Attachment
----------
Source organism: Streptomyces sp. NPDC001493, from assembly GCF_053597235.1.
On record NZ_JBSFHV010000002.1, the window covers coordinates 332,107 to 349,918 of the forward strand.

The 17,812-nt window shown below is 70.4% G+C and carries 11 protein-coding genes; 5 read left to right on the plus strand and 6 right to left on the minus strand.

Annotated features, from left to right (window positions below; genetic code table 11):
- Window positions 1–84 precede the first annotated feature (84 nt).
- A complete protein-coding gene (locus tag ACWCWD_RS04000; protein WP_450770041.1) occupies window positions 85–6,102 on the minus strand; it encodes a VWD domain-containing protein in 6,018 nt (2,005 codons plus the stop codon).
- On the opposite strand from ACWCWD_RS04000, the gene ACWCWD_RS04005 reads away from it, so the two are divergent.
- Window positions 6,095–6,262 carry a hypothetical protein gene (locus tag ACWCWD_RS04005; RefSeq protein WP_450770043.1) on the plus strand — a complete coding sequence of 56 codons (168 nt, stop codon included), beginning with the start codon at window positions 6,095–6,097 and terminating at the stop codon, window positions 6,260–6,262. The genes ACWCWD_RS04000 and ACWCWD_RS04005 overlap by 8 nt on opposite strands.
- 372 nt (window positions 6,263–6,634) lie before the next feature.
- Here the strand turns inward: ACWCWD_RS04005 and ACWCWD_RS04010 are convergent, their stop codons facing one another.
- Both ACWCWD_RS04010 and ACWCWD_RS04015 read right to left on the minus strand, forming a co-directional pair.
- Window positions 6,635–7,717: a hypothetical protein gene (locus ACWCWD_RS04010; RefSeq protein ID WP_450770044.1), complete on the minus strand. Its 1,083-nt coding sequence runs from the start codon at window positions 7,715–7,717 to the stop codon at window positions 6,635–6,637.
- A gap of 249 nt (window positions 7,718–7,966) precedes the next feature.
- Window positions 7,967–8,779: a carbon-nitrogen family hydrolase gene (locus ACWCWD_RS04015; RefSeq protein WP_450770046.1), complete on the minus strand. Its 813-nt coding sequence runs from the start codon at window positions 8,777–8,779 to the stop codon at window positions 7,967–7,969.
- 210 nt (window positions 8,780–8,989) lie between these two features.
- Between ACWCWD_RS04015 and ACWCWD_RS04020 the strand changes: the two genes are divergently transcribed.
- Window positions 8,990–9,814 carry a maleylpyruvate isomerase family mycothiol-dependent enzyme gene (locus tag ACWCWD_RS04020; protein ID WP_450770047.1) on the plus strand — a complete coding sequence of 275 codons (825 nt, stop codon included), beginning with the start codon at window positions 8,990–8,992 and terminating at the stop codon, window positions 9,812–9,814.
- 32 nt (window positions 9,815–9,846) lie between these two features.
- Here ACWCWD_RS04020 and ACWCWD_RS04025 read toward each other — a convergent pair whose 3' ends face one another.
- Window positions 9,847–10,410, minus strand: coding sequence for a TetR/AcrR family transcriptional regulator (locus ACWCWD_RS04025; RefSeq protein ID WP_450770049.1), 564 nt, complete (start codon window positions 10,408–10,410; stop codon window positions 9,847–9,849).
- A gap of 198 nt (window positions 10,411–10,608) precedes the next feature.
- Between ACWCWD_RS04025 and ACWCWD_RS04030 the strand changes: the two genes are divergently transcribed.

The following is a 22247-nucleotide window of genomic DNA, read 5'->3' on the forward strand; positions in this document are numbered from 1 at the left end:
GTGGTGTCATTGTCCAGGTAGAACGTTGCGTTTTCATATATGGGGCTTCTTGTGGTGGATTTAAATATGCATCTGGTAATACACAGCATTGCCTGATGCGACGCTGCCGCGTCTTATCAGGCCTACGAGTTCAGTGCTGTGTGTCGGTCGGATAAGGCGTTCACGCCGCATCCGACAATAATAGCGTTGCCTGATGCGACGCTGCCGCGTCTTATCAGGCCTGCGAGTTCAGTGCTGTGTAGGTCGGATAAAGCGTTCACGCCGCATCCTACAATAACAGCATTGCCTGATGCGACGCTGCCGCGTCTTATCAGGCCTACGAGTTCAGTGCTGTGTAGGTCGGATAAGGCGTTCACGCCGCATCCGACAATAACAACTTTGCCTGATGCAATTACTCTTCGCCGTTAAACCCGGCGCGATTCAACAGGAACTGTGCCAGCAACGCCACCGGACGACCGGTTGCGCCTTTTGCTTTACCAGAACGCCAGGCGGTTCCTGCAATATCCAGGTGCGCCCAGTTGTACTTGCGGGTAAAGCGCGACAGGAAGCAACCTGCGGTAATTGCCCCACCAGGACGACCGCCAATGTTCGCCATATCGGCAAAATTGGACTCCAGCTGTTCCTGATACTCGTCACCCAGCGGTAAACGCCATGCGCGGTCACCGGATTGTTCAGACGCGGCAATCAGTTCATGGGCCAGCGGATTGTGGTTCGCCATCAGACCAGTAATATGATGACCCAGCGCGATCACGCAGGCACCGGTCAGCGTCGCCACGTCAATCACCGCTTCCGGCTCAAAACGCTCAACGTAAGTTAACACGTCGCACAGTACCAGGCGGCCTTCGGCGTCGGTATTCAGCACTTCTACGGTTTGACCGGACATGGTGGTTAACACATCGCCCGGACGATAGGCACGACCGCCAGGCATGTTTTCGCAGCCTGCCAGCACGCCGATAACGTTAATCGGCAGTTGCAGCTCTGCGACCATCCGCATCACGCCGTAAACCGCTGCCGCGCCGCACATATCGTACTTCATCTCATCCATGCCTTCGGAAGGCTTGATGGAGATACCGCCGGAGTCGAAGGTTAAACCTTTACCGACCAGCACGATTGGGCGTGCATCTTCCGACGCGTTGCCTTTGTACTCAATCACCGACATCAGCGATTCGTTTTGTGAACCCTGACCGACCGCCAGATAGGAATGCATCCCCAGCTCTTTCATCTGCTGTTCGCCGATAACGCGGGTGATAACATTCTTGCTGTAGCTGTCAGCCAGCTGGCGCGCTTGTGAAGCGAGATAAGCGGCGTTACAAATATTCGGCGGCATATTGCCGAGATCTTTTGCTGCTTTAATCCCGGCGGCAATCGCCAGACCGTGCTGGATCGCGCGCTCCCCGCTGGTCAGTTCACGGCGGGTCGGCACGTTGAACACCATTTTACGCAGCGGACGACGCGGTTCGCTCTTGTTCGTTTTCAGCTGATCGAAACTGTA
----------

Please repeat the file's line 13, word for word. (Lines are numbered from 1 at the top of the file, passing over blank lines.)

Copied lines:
- A gap of 249 nt (window positions 7,718–7,966) precedes the next feature.